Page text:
It took my internalizing and consulting with my instructors to understand the knee pain I had was the result of leaving my foot in place while the knee started the turn. The knee can't be ahead of the foot (torquing the knee), the knee and the foot turn as one. This is my current understanding... and my knees don't hurt anymore!
As far as up and down, I've been taught to turn without raising the hips (still working on it - 1st kyu here). You give something back to uke you (should) have taken earlier. I suppose that doesn't preclude the foot itself moving up and down with the knee absorbing the up and down to keep the hips from bobbing.
To Graham, as to my other comment on "forward" I meant the intent of the turn shouldn't ever be backwards. Same with pivots.
Working through this myself... not preaching
Thanks. Of course you're not preaching, we are merely communicating.
Yes, attention on going forward and never backwards I understand and is indeed to be understood and practiced and as usual lead you to various realizations and accomplishments and improvements. That's all good.
As a circle or turn or energy can go clockwise or anti clockwise or along any number of paths and directions then eventually we would then learn to turn backwards just as comfortably as forwards talking physically but if you then look again and notice that we are aware of and moving with and even leading then the physical direction whether physically forwards or backwards to us is always forwards.
As far as no up and down goes then I know we are on the same page. Once again the words may get in the way for some and thus the misunderstanding.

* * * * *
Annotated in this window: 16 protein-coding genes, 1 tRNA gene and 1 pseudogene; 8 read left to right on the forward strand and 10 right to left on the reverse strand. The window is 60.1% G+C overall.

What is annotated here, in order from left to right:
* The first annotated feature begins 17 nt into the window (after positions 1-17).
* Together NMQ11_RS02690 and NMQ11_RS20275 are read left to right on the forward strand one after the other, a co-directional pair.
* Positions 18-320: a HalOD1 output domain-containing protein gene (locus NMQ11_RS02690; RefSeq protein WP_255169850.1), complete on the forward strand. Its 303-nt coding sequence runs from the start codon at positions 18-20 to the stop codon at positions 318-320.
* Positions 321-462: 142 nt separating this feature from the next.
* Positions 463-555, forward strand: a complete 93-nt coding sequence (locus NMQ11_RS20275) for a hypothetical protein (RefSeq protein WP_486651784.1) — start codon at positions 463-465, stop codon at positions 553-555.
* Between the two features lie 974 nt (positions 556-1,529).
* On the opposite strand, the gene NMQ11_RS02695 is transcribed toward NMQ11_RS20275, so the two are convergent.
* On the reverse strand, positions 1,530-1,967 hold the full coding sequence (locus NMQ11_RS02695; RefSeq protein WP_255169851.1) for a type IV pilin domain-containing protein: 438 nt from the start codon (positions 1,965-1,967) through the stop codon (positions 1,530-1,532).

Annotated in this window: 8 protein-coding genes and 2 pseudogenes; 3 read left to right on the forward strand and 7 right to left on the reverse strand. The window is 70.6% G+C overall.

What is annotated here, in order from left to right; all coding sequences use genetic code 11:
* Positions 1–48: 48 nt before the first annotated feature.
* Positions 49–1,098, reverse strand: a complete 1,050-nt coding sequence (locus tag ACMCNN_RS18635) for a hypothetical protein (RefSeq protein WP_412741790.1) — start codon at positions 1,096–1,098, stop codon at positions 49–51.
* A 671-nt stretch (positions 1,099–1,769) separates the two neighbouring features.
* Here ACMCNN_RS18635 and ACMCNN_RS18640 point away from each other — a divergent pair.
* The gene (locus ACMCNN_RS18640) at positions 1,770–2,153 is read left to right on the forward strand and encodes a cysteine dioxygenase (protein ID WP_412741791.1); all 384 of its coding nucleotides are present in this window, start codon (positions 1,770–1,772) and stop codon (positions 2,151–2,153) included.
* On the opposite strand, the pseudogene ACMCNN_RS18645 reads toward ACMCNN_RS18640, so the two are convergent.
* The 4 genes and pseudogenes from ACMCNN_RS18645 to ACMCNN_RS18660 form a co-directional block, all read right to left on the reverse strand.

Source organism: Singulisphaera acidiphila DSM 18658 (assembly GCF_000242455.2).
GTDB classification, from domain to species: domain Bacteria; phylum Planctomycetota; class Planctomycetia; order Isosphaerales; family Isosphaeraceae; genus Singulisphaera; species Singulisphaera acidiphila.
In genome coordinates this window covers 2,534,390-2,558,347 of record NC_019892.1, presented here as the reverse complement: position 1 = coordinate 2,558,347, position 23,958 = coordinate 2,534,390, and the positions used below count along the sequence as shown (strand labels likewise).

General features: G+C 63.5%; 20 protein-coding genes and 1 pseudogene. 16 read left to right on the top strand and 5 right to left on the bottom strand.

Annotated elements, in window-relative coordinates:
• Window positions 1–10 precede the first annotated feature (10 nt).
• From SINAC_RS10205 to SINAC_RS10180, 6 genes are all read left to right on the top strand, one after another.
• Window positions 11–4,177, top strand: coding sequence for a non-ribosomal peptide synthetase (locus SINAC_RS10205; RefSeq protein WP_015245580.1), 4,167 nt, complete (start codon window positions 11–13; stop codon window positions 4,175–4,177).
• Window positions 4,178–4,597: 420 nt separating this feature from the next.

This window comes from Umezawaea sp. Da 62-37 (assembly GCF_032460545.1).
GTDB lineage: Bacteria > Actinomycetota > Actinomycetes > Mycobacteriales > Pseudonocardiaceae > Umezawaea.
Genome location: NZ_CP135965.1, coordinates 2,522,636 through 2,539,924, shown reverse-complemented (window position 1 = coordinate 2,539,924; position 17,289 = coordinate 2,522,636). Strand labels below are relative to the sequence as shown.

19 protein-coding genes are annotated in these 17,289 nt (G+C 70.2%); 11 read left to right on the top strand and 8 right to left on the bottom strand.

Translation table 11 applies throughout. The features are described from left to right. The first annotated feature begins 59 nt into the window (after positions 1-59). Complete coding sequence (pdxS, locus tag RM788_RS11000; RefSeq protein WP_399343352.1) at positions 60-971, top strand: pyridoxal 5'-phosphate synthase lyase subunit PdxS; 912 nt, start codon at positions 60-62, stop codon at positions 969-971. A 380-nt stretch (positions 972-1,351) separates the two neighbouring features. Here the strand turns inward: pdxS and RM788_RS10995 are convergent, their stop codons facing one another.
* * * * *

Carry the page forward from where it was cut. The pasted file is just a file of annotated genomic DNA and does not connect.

Funny you mention knees. Here's an interesting point and it's to do with knees and turning both.
In my experience I have found many, especially non Japanese have problems doing techniques from the knees ie: suwariwaza, kokyudosa etc. "Ah, my knees hurt or I've got bad knees through doing that or too much of that or........"
Anyway, I give them a cure for it and voila no problem with the knees. It all boils down to turning correctly. Turning incorrectly gives them bad knees. Notice in this example I give here there are no feet supporting you and the knees have now become the 'feet'. Thus there is also a major lesson to learn from doing all moves from the knees in good fluid flowing effective motion and that is that the turning has very little in essence to do with the feet.
Continuous taisabakis from kneeling is where this is learned but if not done properly merely leads to damaged knees and the thereafter focus and debates on knees this kness that and knees the other and all kinds of added on theories all because the essence and principle was missed in the first place.
A bit like feet debates really I would say.